TORONTO, Ont. — Fleets attending the Natural Gas Vehicles Canada conference here today expressed dismay over the lack of a 15-litre natural gas engine, but also optimism that currently available product can provide savings worth pursuing in the right applications.
Fleets who’ve experienced the Cummins Westport ISX12 G engine indicated it is performing well and delivering substantial fuel savings, but it is limited to 80,000 lbs GVWR, which for many applications is inadequate.
Mauro Fantin, national transportation manager with Labatt Breweries of Canada, said the beer company has tested the viability of LNG transport using Robert Transport’s Peterbilt trucks with the now discontinued 15-litre Westport engine. Labatt saved $3,000 in fuel costs over the 30-day trial but without the ability to purchase a 15-litre natural gas engine to handle heavily-loaded quad-axle trailers, Labatt found natural gas to be impractical for its Ontario and Quebec routes. Fantin said Labatt has a handful of trucks that haul no more than 80,000 lbs but those trucks don’t run the mileage needed to justify the investment in natural gas.
However, Labatt is on a quest to reduce its emissions and hasn’t yet given up on natural gas; Fantin said the company is exploring some dual fuel options.
The potato chips hauled by Frito-Lay weigh much less than beer, however national fleet manager Danny Vettoretti came to a similar conclusion about natural gas, since many of the company’s routes (40% in Western Canada and Quebec and 25% in Ontario) are done via long combination vehicle (LCV) requiring, by law, at least 425 hp. (The ISX12 G caps out at 400 hp).
Frito-Lay’s gross weights typically range from 80,000-140,000 lbs.
But while some carriers are shelving plans to adopt natural gas vehicles until a higher displacement engine becomes available, others are forging ahead with the ISX12 G and realizing major savings.
The success of Cold Star Freight’s natural gas program has been widely told of late, with president Kelly Hawes singing the praises of the ISX12 G. He deployed 10 such engines inside Mack Pinnacle regional haul tractors last year and is saving about 30% on fuel. Hawes took advantage of a Fortis B.C. incentive that paid back to Cold Star $45,000 of the $60,000 cost premium per truck. This reduced the risk in switching to gas, helped convince the banks to lend Cold Star the capital required to fund the remainder of the purchase and ultimately led to a payback in less than one year.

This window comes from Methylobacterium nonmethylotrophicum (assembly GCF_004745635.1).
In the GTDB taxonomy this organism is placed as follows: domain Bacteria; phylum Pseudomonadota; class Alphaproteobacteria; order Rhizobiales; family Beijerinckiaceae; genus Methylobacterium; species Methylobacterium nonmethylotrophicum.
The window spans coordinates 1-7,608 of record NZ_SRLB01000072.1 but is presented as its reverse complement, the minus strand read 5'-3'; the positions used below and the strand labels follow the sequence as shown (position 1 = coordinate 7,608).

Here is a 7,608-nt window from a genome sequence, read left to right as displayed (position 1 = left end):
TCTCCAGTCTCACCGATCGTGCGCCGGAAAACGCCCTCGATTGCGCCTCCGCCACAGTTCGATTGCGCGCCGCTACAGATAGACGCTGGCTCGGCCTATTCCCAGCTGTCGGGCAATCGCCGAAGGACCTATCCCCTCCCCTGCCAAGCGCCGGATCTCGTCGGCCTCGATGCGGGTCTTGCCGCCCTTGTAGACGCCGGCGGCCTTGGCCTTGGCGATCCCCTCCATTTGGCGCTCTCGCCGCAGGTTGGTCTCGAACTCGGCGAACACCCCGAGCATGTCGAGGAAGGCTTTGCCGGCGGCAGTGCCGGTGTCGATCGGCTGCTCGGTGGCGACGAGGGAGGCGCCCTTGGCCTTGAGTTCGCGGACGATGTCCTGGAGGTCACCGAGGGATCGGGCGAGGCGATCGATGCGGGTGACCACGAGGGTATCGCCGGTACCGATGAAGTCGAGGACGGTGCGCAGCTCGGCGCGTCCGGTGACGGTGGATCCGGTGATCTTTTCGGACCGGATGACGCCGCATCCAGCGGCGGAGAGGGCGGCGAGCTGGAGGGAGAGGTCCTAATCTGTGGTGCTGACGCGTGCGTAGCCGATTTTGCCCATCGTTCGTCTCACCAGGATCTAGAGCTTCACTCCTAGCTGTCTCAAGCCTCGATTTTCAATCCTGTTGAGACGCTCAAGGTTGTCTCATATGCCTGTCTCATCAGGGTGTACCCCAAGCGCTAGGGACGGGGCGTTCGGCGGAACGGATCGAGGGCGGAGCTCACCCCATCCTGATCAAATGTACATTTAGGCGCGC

Hawes said even without the incentives, the engines would pay for themselves in less than three years.
“Our drivers are extremely happy with the trucks,” Hawes said. “They’re quiet and clean. We’ve had great feedback from the community.”
Cold Star will soon be taking delivery of three five-ton Freightliner trucks with the 8.9-litre Cummins Westport engine.
Ira Pearl, president and chief operating officer of Mansfield Energy, visited from the US to share his company’s experience hauling fuel with trucks powered by the ISX12 G. Pearl referred to the engine as a “game changer.” Mansfield leases the trucks from Ryder Systems and they usually pull the 80,000-lb limit.
Pearl said Mansfield is saving about 16.6 cents per mile compared to its diesel trucks, which amounts to about $19,000 per truck each year.
When you can create your own natural gas from the product you haul, the savings are even greater. Olivier Sylvestre, director of development for natural gas in transportation with Quebec trash hauler EBI, shared his company’s success story. Last year, EBI displaced about four million litres of diesel fuel by instead burning renewable natural gas the company creates from the residential waste its trucks collect.
Sylvestre cited a fuel savings of 40% and noted the company has run more than 100,000 hours with its natural gas fleet this year alone. The savings to date have totaled in the millions of dollars, he noted. Sylvestre said EBI operates two fuelling stations in the Montreal area and now offers free 10-day trials of natural gas-powered vehicles as well as a long-term rental program for trucks powered by the ISX12 G with 400 hp.
One attractive option for fleets looking to enjoy the benefits of natural gas without the high up-front capital costs is to lease those trucks. Scott Perry, vice-president of supply management with Ryder, noted his company has invested in the vehicles, facilities and technician training required to successfully deploy and maintain natural gas-fuelled vehicles.
When buying natural gas vehicles, Perry said, “Finding an appropriate service provider is the last thing that’s thought about, and one of the most important. Not every dealer has that capacity and that needs to be factored into the equation.”
Ryder also has the experience and expertise to work with a fleet to determine whether or not natural gas is viable for them.
Perry warned that natural gas trucks typically incur an extra penny per mile in maintenance costs compared to their diesel counterparts but if deployed into the right application, the higher running costs will be offset by the fuel savings.
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